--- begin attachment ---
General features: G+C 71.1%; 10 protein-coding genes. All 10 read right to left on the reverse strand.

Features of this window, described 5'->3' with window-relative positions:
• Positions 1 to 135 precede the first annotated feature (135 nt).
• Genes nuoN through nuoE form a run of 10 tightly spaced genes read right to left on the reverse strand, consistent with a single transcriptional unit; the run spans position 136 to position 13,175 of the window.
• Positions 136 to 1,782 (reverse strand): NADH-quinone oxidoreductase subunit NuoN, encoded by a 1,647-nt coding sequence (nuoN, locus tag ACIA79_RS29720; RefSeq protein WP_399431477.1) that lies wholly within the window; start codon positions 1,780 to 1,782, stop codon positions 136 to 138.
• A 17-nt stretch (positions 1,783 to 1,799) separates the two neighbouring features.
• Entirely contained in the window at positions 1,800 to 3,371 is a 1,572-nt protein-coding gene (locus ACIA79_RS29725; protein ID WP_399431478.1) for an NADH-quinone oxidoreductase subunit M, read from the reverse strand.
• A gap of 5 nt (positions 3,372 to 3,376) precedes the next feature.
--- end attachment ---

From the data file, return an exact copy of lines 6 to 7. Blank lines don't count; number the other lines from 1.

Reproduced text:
• A 17-nt stretch (positions 1,783 to 1,799) separates the two neighbouring features.
• Entirely contained in the window at positions 1,800 to 3,371 is a 1,572-nt protein-coding gene (locus ACIA79_RS29725; protein ID WP_399431478.1) for an NADH-quinone oxidoreductase subunit M, read from the reverse strand.